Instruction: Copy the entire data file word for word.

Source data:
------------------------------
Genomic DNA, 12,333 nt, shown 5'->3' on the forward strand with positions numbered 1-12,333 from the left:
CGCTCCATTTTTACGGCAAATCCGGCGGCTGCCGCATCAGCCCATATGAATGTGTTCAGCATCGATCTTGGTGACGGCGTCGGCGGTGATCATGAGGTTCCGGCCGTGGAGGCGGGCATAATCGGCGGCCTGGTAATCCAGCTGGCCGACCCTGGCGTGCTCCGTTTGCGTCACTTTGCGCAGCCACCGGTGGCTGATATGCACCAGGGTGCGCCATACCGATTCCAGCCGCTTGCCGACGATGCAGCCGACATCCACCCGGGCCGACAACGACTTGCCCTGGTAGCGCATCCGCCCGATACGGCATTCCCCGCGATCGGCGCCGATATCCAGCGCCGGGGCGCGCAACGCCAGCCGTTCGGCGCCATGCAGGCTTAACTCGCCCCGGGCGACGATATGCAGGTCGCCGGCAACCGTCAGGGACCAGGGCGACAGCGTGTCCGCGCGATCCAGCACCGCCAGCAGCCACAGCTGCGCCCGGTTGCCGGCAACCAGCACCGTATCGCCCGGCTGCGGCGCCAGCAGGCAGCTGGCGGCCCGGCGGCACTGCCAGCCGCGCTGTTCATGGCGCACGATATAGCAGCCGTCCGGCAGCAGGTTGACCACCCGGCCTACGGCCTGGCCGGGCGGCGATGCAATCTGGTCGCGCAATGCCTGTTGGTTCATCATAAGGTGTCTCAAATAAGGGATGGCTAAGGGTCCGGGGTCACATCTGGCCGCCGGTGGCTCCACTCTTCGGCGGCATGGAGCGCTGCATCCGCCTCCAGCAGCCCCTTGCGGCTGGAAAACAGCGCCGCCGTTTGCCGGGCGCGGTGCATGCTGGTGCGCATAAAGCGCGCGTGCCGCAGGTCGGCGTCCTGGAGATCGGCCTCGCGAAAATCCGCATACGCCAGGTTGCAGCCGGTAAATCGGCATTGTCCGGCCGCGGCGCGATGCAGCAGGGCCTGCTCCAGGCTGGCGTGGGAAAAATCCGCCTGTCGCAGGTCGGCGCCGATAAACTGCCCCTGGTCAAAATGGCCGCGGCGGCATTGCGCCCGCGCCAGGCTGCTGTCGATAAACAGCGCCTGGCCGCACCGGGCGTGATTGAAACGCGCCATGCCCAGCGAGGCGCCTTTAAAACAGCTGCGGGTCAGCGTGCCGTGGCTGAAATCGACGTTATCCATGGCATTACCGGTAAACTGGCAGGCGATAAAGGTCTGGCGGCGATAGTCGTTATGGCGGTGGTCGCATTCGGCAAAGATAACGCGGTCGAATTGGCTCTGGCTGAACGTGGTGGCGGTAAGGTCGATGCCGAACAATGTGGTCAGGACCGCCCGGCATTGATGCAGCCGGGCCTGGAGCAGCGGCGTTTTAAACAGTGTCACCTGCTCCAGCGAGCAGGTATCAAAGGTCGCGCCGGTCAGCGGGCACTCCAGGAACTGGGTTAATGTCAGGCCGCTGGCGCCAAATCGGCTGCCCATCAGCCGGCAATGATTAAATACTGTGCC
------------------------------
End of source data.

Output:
Genomic DNA, 12,333 nt, shown 5'->3' on the forward strand with positions numbered 1-12,333 from the left:
CGCTCCATTTTTACGGCAAATCCGGCGGCTGCCGCATCAGCCCATATGAATGTGTTCAGCATCGATCTTGGTGACGGCGTCGGCGGTGATCATGAGGTTCCGGCCGTGGAGGCGGGCATAATCGGCGGCCTGGTAATCCAGCTGGCCGACCCTGGCGTGCTCCGTTTGCGTCACTTTGCGCAGCCACCGGTGGCTGATATGCACCAGGGTGCGCCATACCGATTCCAGCCGCTTGCCGACGATGCAGCCGACATCCACCCGGGCCGACAACGACTTGCCCTGGTAGCGCATCCGCCCGATACGGCATTCCCCGCGATCGGCGCCGATATCCAGCGCCGGGGCGCGCAACGCCAGCCGTTCGGCGCCATGCAGGCTTAACTCGCCCCGGGCGACGATATGCAGGTCGCCGGCAACCGTCAGGGACCAGGGCGACAGCGTGTCCGCGCGATCCAGCACCGCCAGCAGCCACAGCTGCGCCCGGTTGCCGGCAACCAGCACCGTATCGCCCGGCTGCGGCGCCAGCAGGCAGCTGGCGGCCCGGCGGCACTGCCAGCCGCGCTGTTCATGGCGCACGATATAGCAGCCGTCCGGCAGCAGGTTGACCACCCGGCCTACGGCCTGGCCGGGCGGCGATGCAATCTGGTCGCGCAATGCCTGTTGGTTCATCATAAGGTGTCTCAAATAAGGGATGGCTAAGGGTCCGGGGTCACATCTGGCCGCCGGTGGCTCCACTCTTCGGCGGCATGGAGCGCTGCATCCGCCTCCAGCAGCCCCTTGCGGCTGGAAAACAGCGCCGCCGTTTGCCGGGCGCGGTGCATGCTGGTGCGCATAAAGCGCGCGTGCCGCAGGTCGGCGTCCTGGAGATCGGCCTCGCGAAAATCCGCATACGCCAGGTTGCAGCCGGTAAATCGGCATTGTCCGGCCGCGGCGCGATGCAGCAGGGCCTGCTCCAGGCTGGCGTGGGAAAAATCCGCCTGTCGCAGGTCGGCGCCGATAAACTGCCCCTGGTCAAAATGGCCGCGGCGGCATTGCGCCCGCGCCAGGCTGCTGTCGATAAACAGCGCCTGGCCGCACCGGGCGTGATTGAAACGCGCCATGCCCAGCGAGGCGCCTTTAAAACAGCTGCGGGTCAGCGTGCCGTGGCTGAAATCGACGTTATCCATGGCATTACCGGTAAACTGGCAGGCGATAAAGGTCTGGCGGCGATAGTCGTTATGGCGGTGGTCGCATTCGGCAAAGATAACGCGGTCGAATTGGCTCTGGCTGAACGTGGTGGCGGTAAGGTCGATGCCGAACAATGTGGTCAGGACCGCCCGGCATTGATGCAGCCGGGCCTGGAGCAGCGGCGTTTTAAACAGTGTCACCTGCTCCAGCGAGCAGGTATCAAAGGTCGCGCCGGTCAGCGGGCACTCCAGGAACTGGGTTAATGTCAGGCCGCTGGCGCCAAATCGGCTGCCCATCAGCCGGCAATGATTAAATACTGTGCC